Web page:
A Lynn, Massachusetts police officer who was on Essex Street observed a car with five people traveling near him. He detected an odor of marijuana coming from the car. He followed the car and noticed that it did not have an inspection sticker. He pulled it over and questioned the driver, Toniea Coleman. Coleman was told that she was being stopped due to the odor of marijuana. All occupants were asked to get out of the car. Once they did they were searched. One of the passengers, Kerlin Aubourg had a large amount of cash in his possession. The rear passengers, Andre Sanders, Ali McMillan and Tyla Monteiro were taken from the car. Sanders was found to be in possession of marijuana. Monteiro was found in possession of marijuana. There were open containers of alcohol in the car. A loaded firearm was found in the trunk of the car. Seven grams of crack were found in the car as well. Authorities allege that Monteiro admitted that the gun belonged to him. He has been charged with Possession With Intent to Distribute Class B, School Zone Violation, Possession of Ammunition and Possession of a Firearm. Monteiro was also found in possession of additional crack cocaine. The others face the same charges. Aubourg is from Malden, the rest are from Lynn.
Lynn, Massachusetts Drug Possession, Distribution, School Zone, Firearm Lawyer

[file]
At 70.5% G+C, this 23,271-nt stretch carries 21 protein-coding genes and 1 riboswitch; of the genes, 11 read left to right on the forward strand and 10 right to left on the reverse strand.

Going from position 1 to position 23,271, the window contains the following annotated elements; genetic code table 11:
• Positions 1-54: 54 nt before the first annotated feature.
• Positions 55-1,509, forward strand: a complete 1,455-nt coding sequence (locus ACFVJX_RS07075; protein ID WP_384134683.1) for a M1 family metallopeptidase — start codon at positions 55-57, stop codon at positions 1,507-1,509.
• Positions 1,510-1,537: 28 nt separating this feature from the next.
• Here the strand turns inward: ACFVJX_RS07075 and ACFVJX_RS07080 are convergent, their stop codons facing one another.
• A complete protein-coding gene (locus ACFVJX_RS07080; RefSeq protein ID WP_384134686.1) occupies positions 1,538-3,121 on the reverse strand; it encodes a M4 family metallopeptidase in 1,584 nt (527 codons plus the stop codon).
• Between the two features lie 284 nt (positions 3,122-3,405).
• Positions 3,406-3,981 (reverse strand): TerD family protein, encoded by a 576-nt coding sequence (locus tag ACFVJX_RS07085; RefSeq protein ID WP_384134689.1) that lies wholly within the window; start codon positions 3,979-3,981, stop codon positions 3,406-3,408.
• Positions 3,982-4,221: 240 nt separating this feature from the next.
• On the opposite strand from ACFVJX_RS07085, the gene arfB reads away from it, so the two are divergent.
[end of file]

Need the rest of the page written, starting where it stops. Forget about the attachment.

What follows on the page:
Search and Seizure Lawyers In Massachusetts
Since the new marijuana laws went into effect there has been a considerable amount of litigation centering on what now constitutes a lawful stop when police officers smell marijuana. Possession of one ounce or less of marijuana is no longer a crime in Massachusetts. It is a civil infraction punishable by a fine of one hundred dollars. Thus, the question now is what right do police officers have to stop a car simply because they smell marijuana. Police must have a reasonable suspicion to stop a car and question its occupants. The officers must have specific and articulable facts that the people committed a crime. Here, it is questionable as to whether or not an officer can truly smell burning marijuana in a traveling vehicle. Supporting that contention is the absence of any evidence showing that marijuana had in fact been smoked. Also in this case there were five people involved. The article does not make clear who the officer suspected of criminal activity. It is unlikely that this stop will survive constitutional scrutiny as to all defendants, particularly if all defendants Hire an Experienced Massachusetts Criminal Lawyer.
Contact us at 617-263-6800 if you have been in a car that was stopped by the police and you have been searched. We can be reached at all times either by telephone or online.